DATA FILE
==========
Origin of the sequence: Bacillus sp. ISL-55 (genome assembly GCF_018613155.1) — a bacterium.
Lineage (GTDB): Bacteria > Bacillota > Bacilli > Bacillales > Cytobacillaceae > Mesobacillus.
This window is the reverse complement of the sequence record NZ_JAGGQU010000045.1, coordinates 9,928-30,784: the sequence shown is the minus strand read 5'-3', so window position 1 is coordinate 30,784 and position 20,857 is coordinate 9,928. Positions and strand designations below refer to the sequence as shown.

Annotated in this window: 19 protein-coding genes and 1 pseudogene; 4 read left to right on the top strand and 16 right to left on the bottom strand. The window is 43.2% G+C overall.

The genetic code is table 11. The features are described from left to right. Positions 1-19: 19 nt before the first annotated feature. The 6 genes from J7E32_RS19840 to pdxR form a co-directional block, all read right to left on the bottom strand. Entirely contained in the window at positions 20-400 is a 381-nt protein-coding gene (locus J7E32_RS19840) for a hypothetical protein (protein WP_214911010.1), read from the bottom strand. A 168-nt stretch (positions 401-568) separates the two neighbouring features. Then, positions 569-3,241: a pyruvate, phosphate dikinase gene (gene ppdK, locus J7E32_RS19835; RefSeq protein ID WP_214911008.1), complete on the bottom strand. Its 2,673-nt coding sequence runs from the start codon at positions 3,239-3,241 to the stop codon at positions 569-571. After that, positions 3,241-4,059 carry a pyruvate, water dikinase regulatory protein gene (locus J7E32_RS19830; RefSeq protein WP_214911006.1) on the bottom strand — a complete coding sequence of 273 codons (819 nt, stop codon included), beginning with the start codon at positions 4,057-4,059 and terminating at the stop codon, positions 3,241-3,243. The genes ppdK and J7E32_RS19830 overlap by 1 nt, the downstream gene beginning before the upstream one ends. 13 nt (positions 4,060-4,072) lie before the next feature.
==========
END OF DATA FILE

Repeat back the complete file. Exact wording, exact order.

Origin of the sequence: Bacillus sp. ISL-55 (genome assembly GCF_018613155.1) — a bacterium.
Lineage (GTDB): Bacteria > Bacillota > Bacilli > Bacillales > Cytobacillaceae > Mesobacillus.
This window is the reverse complement of the sequence record NZ_JAGGQU010000045.1, coordinates 9,928-30,784: the sequence shown is the minus strand read 5'-3', so window position 1 is coordinate 30,784 and position 20,857 is coordinate 9,928. Positions and strand designations below refer to the sequence as shown.

Annotated in this window: 19 protein-coding genes and 1 pseudogene; 4 read left to right on the top strand and 16 right to left on the bottom strand. The window is 43.2% G+C overall.

The genetic code is table 11. The features are described from left to right. Positions 1-19: 19 nt before the first annotated feature. The 6 genes from J7E32_RS19840 to pdxR form a co-directional block, all read right to left on the bottom strand. Entirely contained in the window at positions 20-400 is a 381-nt protein-coding gene (locus J7E32_RS19840) for a hypothetical protein (protein WP_214911010.1), read from the bottom strand. A 168-nt stretch (positions 401-568) separates the two neighbouring features. Then, positions 569-3,241: a pyruvate, phosphate dikinase gene (gene ppdK, locus J7E32_RS19835; RefSeq protein ID WP_214911008.1), complete on the bottom strand. Its 2,673-nt coding sequence runs from the start codon at positions 3,239-3,241 to the stop codon at positions 569-571. After that, positions 3,241-4,059 carry a pyruvate, water dikinase regulatory protein gene (locus J7E32_RS19830; RefSeq protein WP_214911006.1) on the bottom strand — a complete coding sequence of 273 codons (819 nt, stop codon included), beginning with the start codon at positions 4,057-4,059 and terminating at the stop codon, positions 3,241-3,243. The genes ppdK and J7E32_RS19830 overlap by 1 nt, the downstream gene beginning before the upstream one ends. 13 nt (positions 4,060-4,072) lie before the next feature.